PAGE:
'Bullitt County': Film Review
Four old friends reunite for a beer-drinking excursion that goes awry in David McCracken's Southern Gothic thriller.
As movies like Deliverance and Winter's Bone have demonstrated, not much good happens in the backwoods. David McCracken's indie Southern Gothic thriller follows in that venerable tradition, and while it offers more style than substance, Bullitt County delivers an engrossing tale with enough twists to satisfy thrill-loving audiences. If anything, it offers too many twists, proving unable to live up to its considerable narrative ambitions.
The film is most effective in its quieter first half, depicting the 1977 reunion of four former drinking buddies who decide to re-create a decade-earlier beer-hopping crawl along Kentucky's Bourbon Trail. The occasion is the impending marriage of Gordie (Mike C. Nelson), a Vietnam vet who's literally kidnapped from his home by his friends Robin (Jenni Melear); Keaton (McCracken), also Robin's boyfriend; and soft-spoken Brit Wayne (Napoleon Ryan).
The excursion doesn't begin auspiciously, with the alcoholic Gordie now on the wagon and the quartet discovering that their favorite beer joint has been turned into an upscale wine bar. And when a male patron drunkenly attempts to put the moves on Robin, Gordie's intensely violent overreaction indicates that his wartime stint may have affected him more than his friends realized.
During a tender encounter with a young woman (Alysia Livingston) he knew when she was a little girl, Gordie learns about the "Bullitt Treasure," a legendary stash of money supposedly buried in the woods of the land owned by the family for whom the county was named. He persuades the others to join him on an impromptu overnight treasure-hunting excursion. Shortly after they arrive, the group meets an elderly couple (Richard Riehle, Dorothy Lyman) who invite them home for dinner. The veteran character actors Riehle and Lyman steal the film in their brief screen time. You'll recognize their weathered faces, if not their names.
Tensions flare during the evening, especially when the subject of the Bullitt Treasure comes up. "Anything that's buried out there is meant to stay buried," says the old man, ominously. By the time the evening concludes, guns have been drawn and all hell has broken loose. To say more about what happens afterward would be too much of a spoiler, but suffice it to say that surprises are revealed about several of the characters and their motivations and that not everyone makes it out alive.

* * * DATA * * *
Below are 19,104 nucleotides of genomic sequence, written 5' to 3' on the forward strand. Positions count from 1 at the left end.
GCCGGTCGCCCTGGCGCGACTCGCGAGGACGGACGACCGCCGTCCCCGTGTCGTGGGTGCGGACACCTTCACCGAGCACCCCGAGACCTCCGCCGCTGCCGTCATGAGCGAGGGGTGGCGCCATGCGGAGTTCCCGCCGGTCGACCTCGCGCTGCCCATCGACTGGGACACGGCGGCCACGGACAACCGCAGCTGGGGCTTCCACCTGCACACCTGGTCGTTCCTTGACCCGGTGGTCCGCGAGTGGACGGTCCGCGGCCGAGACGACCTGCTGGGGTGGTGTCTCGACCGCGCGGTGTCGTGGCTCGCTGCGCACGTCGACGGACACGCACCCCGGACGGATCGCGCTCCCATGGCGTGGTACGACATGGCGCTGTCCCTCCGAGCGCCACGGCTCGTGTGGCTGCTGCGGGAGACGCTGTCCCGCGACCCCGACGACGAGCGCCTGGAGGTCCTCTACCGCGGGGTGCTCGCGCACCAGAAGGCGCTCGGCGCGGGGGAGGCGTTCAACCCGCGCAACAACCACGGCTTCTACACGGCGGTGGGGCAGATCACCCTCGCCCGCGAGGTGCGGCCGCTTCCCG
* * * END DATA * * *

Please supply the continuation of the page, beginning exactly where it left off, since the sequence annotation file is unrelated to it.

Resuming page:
Writer-director McCracken displays a sure sense of cinematic style in this sophomore effort, using split screen and other offbeat visual choices to enhance the tense storyline. And he's elicited terrific performances from his ensemble, especially Melear as the tough, resourceful Robin and Nelson as the emotionally volatile Gordie. The latter is particularly effective in combining humor and menace in his portrayal to galvanizing effect.
Bullitt County ultimately bites off more than it can chew, especially with some ineffective and poorly staged flashbacks that prove more confusing than enlightening. And the plot twists feel too contrived to be fully convincing. But despite those flaws, it's an impressive low-budget indie effort, boasting a strong sense of atmosphere that marks its writer-director-actor as a talent to watch.
Distributor: Mr. Pictures
Cast: Mike C. Nelson, Jenni Melear, David McCracken, Napoleon Ryan, Dorothy Lyman, Richard Riehle
Director-screenwriter: David McCracken
Producer: Josh Riedford
Executive producers: Kathy Riedford, Richard Rieford
Director of photography: Sean McDaniel
Production designer: Mollie Wartelle
Editor: Kevin Del Colle
Composer: Aaron Riedford
Costume designer: Gwyn Conaway